You can't open a newspaper or news website with some astounding story about artificial intelligence and the fact we're all about to be replaced by robots. If that's so, why does it take Google Voice and Samsung Bixby about 4 attempts to understand what I'm saying, and still provide me with precisely the wrong information or open the wrong mobile app? I don't think we need worry just yet. AI, as it currently stands, seems to have even less intelligence than a slug.

Hay was reading something yesterday about a head gardener's course called A Head Gardener's Year. Believe it nor not, a head gardener's year is exactly the same length as my year. She bought a pair of Levi skinny jeans yesterday in Nailsworth - 27 inch waist (which, apparently, is a size 8) - and reckoned she could have gone an inch smaller. She's nearly as slim as me. Not bad for 52 years of age and 6 feet tall though.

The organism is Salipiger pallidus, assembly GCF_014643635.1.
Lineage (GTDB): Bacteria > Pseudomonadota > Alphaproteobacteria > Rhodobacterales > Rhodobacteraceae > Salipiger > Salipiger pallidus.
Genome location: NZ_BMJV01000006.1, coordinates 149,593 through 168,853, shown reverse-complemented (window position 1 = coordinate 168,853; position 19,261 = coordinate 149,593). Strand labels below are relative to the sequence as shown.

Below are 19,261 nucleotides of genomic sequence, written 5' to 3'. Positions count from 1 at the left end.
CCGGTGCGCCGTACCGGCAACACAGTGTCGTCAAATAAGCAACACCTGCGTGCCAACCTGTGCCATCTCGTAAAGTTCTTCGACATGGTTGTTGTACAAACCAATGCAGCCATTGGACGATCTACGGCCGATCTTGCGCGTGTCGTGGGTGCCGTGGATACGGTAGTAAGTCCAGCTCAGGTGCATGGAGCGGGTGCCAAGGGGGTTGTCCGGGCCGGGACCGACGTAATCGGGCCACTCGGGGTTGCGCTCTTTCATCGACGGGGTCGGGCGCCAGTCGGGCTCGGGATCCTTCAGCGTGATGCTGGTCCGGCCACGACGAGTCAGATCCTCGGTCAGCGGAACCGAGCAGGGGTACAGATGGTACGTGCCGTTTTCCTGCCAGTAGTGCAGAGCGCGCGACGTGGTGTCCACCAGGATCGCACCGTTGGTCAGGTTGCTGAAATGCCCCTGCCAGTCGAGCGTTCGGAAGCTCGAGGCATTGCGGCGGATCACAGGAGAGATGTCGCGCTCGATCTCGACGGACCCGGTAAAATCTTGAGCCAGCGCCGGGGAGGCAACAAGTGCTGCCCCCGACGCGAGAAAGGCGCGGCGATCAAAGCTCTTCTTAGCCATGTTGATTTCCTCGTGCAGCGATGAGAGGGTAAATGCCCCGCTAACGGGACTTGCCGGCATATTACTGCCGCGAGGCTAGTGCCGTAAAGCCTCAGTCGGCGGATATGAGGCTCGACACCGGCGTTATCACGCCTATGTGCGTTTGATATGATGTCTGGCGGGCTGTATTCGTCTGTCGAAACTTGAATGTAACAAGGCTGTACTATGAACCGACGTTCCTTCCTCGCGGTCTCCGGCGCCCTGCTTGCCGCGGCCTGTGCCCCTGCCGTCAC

Gregory Porter's ubiquitous hat - what's that all about? Good name for a band - Gregory Porter's Hat....

Tried a bit more yesterday with the spray-on frosting; there's no difference between the sandblasted glass and the sprayed one, but neither are the effect I'm looking for on the chandelier - a sharp, crisp, white frosting.

The one of the left is the spray frosting. Apparently a lot of frosting on glass these days is moulded on.

Sunday, 3 December 2017

The Chandelier

Had a concerted effort with the chandelier project yesterday; tried the spray on frosting - bloody useless. Bought a few coloured glasses from the charity shop and then set to work.

We started loading it up with a few clear glasses, but staring at a naked bulb wasn't pleasant, so we removed the frosted shade from the old lamp, turned it upside down and started again.

I'd like to get some of these frosted glasses - the effect would be phenomenal - but at £60 for just 6 glasses when we need 21 is a tad steep. Maybe just one middle tier of 6 We'll also get a smaller frosted shade.

Saturday, 2 December 2017

Frosted Pumpkin Pod Capers

One Halloween pumpkin down, one to go...

Nice, curry-spiced pumpkin soup - delicious.

Hay bought some Aldi Nespresso-type coffee pods the other day - vanilla and caramel. There's absolutely no difference in the taste between these and the Nespresso ones, which are the only ones I buy as part of the deal on the machine: £8 for 60, as opposed to £18 for 60 Nespresso pods.